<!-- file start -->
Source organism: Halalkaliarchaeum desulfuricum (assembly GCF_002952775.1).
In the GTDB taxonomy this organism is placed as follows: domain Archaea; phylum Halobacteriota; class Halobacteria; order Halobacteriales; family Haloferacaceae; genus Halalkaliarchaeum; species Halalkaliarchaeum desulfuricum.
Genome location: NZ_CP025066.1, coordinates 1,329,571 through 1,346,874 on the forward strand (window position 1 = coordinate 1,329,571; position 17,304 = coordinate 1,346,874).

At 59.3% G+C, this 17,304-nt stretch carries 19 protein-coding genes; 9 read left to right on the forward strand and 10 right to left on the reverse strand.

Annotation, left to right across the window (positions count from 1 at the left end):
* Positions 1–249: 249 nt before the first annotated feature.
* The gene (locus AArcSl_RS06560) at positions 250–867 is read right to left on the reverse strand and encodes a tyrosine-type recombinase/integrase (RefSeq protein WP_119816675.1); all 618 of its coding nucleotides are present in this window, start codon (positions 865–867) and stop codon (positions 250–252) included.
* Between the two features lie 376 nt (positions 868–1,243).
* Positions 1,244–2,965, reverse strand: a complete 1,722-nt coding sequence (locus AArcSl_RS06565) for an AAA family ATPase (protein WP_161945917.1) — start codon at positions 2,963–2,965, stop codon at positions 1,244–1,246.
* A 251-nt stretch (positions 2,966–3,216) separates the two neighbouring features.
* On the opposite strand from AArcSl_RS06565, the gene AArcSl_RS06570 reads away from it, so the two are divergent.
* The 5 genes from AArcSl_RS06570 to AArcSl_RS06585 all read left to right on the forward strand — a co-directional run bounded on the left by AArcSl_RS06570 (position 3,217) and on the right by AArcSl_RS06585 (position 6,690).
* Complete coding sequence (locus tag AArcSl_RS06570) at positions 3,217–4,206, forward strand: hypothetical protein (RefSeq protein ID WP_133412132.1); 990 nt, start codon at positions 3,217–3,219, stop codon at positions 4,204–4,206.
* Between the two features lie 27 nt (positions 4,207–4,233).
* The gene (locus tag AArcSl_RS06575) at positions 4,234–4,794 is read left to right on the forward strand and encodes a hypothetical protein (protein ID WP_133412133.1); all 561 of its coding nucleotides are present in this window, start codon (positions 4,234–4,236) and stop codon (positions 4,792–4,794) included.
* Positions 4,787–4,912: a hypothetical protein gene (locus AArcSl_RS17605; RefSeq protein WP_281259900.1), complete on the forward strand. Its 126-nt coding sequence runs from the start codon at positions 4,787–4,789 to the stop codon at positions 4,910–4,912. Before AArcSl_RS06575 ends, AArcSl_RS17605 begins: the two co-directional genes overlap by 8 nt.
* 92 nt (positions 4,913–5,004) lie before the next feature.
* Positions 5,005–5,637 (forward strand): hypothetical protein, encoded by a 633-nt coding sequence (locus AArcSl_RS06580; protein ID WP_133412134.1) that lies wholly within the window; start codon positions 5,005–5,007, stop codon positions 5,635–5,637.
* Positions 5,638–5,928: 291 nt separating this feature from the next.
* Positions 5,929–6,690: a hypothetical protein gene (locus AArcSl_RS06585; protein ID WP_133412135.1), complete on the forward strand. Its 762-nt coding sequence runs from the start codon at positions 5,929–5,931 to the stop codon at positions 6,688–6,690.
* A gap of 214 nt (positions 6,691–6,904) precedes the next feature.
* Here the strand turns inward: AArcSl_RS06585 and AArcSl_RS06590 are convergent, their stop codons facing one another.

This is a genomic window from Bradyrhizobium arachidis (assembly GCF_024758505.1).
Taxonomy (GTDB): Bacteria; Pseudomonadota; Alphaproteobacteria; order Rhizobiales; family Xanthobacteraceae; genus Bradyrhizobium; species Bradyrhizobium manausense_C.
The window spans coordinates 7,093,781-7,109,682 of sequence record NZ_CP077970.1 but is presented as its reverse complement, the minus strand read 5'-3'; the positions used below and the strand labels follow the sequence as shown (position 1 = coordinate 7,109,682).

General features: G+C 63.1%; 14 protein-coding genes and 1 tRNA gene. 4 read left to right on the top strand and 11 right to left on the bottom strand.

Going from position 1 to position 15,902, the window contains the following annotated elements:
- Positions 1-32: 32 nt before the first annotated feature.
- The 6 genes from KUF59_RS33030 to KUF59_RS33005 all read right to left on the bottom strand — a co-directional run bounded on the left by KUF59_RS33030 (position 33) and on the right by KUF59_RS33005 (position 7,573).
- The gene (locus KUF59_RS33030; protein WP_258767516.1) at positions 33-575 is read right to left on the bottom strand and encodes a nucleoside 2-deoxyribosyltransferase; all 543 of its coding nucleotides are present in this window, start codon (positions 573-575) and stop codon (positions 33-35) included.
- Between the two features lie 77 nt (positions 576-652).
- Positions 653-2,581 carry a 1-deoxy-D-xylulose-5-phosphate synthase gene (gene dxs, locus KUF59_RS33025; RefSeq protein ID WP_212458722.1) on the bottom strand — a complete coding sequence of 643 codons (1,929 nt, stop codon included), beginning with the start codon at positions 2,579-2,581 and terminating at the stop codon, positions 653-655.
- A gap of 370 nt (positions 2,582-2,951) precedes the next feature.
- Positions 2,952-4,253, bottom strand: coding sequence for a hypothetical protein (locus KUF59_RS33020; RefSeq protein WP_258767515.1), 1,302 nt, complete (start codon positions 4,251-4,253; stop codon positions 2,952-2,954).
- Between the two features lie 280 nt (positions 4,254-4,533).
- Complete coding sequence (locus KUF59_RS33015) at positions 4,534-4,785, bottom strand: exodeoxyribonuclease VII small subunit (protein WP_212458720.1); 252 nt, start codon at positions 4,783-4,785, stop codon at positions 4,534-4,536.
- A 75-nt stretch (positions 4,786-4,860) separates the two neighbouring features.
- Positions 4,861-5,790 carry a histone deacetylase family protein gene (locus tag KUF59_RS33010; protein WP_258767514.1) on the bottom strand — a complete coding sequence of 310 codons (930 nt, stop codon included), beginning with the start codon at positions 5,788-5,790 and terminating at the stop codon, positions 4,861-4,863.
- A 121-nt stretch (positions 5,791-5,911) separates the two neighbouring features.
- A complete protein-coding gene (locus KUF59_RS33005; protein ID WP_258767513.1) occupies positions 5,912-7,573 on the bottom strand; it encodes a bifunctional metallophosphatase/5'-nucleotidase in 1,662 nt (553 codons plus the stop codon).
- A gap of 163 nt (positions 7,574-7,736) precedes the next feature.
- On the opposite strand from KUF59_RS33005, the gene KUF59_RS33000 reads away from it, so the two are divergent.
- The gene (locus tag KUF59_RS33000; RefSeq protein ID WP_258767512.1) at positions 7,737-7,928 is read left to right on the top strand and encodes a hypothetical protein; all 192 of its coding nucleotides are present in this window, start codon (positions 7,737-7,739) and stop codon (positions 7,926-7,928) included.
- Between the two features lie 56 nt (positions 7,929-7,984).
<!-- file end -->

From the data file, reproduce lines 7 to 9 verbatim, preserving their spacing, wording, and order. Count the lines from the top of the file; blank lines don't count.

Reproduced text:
* The gene (locus AArcSl_RS06560) at positions 250–867 is read right to left on the reverse strand and encodes a tyrosine-type recombinase/integrase (RefSeq protein WP_119816675.1); all 618 of its coding nucleotides are present in this window, start codon (positions 865–867) and stop codon (positions 250–252) included.
* Between the two features lie 376 nt (positions 868–1,243).
* Positions 1,244–2,965, reverse strand: a complete 1,722-nt coding sequence (locus AArcSl_RS06565) for an AAA family ATPase (protein WP_161945917.1) — start codon at positions 2,963–2,965, stop codon at positions 1,244–1,246.